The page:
Audrey D. Jordan, Ph.D.
Audrey is currently an independent consultant with her own practice – ADJ Consulting and Coaching. Audrey’s consulting areas of expertise are in capacity building for resident-centered, place-based community change; cultivating community, organizational and collaborative partnership capacities for results accountability; and teaching about and facilitating conversations to promote racial equity and social justice. Audrey is also a certified executive life coach, focused on “accompanying social justice leaders and teams to unchain power for transformation.”
Before moving to California five years ago, Audrey served in various staff roles in philanthropy, most recently in Boston, Massachusetts (2010-2012), and before that for twelve years at the Annie E. Casey Foundation in Baltimore, MD. Before her stint in philanthropy, Audrey accumulated more than fifteen years of work experience in participatory evaluation research in public agencies, non-profits and in academia in Virginia. She was director of Community Evaluation at the Center for Public Policy’s Survey and Evaluation Research Lab at Virginia Commonwealth University. She has an M.A. in Social Psychology from The University of Virginia’s Social Psychology program, is a graduate of Virginia Commonwealth University’s Master of Social Work program, and a graduate of the Virginia Commonwealth University doctoral program in Social Work and Social Policy. Audrey currently lives in Fontana, CA, joyfully reunited with her family of origin.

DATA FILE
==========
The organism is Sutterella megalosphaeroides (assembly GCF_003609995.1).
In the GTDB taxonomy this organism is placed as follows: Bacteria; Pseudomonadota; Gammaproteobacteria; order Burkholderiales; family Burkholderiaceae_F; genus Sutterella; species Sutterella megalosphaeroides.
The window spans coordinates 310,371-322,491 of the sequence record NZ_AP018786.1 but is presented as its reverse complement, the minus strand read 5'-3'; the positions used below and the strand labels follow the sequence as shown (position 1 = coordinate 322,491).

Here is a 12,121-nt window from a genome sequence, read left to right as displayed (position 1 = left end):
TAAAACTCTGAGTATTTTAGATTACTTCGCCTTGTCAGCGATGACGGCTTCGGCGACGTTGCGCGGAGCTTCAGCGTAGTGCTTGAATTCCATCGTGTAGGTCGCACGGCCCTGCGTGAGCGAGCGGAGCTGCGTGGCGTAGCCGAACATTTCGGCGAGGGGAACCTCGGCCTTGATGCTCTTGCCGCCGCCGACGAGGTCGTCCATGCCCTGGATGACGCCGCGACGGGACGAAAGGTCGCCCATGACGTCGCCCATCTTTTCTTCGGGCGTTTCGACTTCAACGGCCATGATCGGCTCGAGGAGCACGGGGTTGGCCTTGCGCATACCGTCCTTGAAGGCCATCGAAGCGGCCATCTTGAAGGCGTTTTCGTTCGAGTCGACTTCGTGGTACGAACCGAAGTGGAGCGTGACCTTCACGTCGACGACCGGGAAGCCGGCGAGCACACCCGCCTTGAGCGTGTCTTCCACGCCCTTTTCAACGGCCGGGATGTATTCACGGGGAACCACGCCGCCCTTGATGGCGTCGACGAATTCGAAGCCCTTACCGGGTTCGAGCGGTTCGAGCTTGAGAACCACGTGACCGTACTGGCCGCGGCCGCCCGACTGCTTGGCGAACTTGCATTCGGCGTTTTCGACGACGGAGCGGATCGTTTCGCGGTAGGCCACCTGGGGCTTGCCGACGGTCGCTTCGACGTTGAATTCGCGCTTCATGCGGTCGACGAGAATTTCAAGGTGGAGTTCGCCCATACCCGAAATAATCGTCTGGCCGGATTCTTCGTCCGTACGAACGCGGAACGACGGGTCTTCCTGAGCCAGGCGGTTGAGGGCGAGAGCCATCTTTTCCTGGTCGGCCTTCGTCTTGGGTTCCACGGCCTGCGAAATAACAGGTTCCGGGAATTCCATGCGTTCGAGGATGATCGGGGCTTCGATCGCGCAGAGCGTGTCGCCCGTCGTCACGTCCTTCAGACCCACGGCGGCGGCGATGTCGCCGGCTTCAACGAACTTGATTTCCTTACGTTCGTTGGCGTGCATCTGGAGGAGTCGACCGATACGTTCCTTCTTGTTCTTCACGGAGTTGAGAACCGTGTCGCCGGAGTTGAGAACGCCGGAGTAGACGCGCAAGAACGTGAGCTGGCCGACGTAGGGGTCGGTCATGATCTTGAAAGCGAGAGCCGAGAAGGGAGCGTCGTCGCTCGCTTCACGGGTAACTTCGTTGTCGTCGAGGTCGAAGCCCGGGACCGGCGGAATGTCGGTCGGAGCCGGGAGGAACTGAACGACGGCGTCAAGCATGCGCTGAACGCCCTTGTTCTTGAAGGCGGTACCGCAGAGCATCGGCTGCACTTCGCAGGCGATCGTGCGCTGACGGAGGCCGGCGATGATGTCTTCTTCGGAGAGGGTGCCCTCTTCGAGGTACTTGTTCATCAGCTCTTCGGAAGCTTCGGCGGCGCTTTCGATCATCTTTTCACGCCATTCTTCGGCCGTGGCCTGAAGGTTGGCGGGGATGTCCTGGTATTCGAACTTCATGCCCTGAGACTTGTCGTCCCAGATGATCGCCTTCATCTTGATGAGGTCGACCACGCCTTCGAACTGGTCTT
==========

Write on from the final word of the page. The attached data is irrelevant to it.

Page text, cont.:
Khuram Hussain, Ph.D.
Khuram Hussain completed his PhD in the Cultural Foundations of Education at Syracuse University and currently serves as Associate Professor and Graduate Director of Education at Hobart and William Smith Colleges.
He is co-founder and Board Chair of Tools for Social Change – which prepares communities to use dialogue to build bridges and advance social justice. He has conducted hundreds of workshops with schoolteachers, university employees, college and high school students, non-profit organizations, law enforcement, community organizers, and military personnel, to address diversity and inclusion. This work has received recognition by the NAACP, the U.S. Army Reserve, along with multiple universities, school districts and municipalities.
His scholarship explores culturally responsive, community-oriented, democratic education. He has given over two dozen peer-reviewed lectures and keynotes and is published in eleven peer-reviewed publications, including the Journal of Moral Education and the Journal of Race, Ethnicity and Education. His book, Weapons for Minds is under contract with Johns Hopkins University Press.